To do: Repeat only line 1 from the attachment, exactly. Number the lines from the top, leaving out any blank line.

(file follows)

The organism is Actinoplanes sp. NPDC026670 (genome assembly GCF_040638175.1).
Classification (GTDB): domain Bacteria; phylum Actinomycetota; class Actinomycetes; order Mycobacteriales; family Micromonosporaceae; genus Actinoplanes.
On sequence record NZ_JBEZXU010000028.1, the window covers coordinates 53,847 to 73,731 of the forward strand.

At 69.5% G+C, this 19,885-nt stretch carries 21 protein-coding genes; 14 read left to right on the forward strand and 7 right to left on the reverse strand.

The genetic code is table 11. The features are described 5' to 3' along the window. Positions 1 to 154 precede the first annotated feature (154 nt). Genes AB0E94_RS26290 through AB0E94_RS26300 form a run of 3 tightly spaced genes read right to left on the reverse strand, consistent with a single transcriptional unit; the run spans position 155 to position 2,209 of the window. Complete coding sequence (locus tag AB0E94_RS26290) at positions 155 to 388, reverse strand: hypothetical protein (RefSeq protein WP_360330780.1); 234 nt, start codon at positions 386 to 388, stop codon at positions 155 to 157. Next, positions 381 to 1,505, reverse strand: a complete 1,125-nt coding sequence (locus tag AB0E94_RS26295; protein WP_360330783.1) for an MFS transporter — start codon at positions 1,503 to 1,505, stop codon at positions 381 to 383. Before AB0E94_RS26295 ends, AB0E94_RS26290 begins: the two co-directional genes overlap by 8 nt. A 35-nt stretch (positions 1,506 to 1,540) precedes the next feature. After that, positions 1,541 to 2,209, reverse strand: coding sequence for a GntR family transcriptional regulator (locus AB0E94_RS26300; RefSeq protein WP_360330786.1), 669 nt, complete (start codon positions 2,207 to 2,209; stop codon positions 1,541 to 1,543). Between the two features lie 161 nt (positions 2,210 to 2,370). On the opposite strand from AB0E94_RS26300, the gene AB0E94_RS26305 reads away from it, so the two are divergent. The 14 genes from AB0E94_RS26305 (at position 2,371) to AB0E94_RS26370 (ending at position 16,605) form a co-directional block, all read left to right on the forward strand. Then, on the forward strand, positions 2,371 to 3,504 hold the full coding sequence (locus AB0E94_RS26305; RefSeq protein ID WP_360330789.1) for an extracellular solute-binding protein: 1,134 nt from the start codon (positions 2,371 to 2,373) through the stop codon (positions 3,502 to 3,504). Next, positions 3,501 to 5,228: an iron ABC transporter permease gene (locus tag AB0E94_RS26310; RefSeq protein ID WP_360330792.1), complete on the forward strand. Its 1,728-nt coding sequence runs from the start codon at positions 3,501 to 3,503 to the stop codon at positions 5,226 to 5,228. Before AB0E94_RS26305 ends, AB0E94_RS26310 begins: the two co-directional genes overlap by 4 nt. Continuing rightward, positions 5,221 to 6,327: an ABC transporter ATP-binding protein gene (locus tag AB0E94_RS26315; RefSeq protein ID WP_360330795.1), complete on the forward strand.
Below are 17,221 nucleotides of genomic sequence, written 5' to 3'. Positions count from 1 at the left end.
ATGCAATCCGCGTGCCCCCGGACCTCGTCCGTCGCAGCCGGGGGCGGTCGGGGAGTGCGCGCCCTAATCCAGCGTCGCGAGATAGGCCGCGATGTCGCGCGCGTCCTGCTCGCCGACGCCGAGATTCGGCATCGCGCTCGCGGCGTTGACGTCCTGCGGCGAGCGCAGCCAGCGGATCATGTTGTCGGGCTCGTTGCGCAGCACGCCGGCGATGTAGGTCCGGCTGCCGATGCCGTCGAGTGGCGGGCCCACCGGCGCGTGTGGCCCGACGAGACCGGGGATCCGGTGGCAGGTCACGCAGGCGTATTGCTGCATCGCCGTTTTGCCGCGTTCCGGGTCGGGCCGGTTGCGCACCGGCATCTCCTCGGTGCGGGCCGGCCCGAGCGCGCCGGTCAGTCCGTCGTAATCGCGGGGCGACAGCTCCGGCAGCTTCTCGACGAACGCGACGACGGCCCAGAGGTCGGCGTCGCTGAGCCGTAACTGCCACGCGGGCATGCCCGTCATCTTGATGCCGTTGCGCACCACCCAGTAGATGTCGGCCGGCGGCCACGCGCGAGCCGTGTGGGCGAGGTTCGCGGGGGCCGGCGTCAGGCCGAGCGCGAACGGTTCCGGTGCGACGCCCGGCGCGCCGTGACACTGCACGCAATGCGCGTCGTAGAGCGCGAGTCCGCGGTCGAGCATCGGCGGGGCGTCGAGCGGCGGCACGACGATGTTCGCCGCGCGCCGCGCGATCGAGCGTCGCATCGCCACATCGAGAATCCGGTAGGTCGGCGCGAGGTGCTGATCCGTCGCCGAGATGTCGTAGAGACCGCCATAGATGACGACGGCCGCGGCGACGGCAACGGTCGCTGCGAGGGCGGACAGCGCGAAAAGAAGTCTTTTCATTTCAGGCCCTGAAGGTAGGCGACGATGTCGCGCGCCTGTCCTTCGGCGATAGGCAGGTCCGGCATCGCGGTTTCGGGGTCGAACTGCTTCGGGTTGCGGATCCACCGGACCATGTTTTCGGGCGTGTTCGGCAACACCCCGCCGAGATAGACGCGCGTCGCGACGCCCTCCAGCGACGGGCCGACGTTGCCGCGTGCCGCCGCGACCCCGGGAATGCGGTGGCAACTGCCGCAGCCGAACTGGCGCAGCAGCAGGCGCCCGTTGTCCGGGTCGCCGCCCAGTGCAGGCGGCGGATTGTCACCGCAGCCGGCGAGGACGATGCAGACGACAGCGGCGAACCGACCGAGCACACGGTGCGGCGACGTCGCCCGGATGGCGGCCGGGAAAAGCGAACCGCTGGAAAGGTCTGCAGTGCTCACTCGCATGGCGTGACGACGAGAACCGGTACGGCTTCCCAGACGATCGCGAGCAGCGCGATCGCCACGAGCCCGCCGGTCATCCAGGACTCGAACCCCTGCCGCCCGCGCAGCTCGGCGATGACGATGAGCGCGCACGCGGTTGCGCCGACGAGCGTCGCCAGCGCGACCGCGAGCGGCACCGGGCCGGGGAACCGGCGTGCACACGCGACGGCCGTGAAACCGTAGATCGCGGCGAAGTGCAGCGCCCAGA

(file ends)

The organism is Actinoplanes sp. NPDC026670 (genome assembly GCF_040638175.1).